From everything I am seeing and hearing, the interest of law librarians in legal blogs is only continuing to grow.
The result will be a role for law librarians in the publishing and indexing of this secondary law.
I was on a call this morning with a group of highly experienced law firm librarians. The topic was legal blogs.
My interaction – which is a real joy – with law librarians has taken off since the launch of the Open Legal Blog Archive, backed by LexBlog.
The idea of Archiving and recognizing legal blogs as trusted legal insight and commentary has proven real attractive to law librarians.
In today’s call I heard, among other things, the following.
- Legal blogs, well written by experienced lawyers do not necessarily require the editing traditional legal publishers say is required for a trusted legal publication.
- An open body of law blogs represents an accessible library of free legal information, something that could reduce the spend that law librarians are incurring in paying for legal content behind paywalls.
- A well constructed archive of legal blogs would further incent lawyers – both practicing and academics – to blog.
- An indexing system, as part of the Archive, enabling the citation of legal blogs would increase the importance of legal blogs and the citation of blogs – and reduce broken links.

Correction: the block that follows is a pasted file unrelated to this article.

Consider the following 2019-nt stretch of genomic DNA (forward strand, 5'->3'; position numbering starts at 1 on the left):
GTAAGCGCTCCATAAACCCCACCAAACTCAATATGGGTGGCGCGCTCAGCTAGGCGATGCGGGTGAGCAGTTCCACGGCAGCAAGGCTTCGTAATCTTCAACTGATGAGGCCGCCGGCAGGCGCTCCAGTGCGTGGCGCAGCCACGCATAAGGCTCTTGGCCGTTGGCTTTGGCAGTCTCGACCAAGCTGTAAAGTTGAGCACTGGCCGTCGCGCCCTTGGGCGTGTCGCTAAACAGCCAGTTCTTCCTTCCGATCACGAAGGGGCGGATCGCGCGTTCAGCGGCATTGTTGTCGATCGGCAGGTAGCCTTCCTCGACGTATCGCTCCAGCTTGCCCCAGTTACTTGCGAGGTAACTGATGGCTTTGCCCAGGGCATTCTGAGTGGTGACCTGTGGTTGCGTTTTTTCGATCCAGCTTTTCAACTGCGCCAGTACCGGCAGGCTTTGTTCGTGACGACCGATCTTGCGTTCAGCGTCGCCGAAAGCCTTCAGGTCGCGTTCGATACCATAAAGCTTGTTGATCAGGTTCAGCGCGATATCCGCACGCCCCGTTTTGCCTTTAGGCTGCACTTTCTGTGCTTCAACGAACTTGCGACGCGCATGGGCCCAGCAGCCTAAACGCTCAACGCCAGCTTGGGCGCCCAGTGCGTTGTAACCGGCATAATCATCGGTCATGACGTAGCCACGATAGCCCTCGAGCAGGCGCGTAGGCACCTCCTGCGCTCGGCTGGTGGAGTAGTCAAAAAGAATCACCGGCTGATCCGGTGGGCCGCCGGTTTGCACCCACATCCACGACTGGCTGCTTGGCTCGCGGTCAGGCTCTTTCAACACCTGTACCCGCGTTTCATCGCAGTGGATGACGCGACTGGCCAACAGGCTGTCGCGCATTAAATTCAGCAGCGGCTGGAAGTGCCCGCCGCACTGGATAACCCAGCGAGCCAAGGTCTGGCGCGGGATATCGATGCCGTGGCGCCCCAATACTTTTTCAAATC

- Law librarians can play as big role in supporting the blogging of law firms. Law librarians have as much data on trends and the like as anyone in the law firm.
- We are interested in legal blogs and the Archive. Enough so to help in the development of the Archive.
At the end of the call, I mentioned the piece this week from large law firm librarian and veteran law blogger, Jean O’Grady about the changing roll of the law librarian.
“The law library has been in a process of deconstruction. Over the past decades codes, cases and commentary have been untethered from print. Now algorithms and analytics surface patterns of data extracted from commercial and internal sources.”
O’Grady wasn’t referencing legal blogs, per se, but as a long time legal blogger, she knows the importance and influence of legal blogs.
Who knows. As a result of this deconstruction, maybe law librarians are part of an evolution where they help create and index a new secondary law.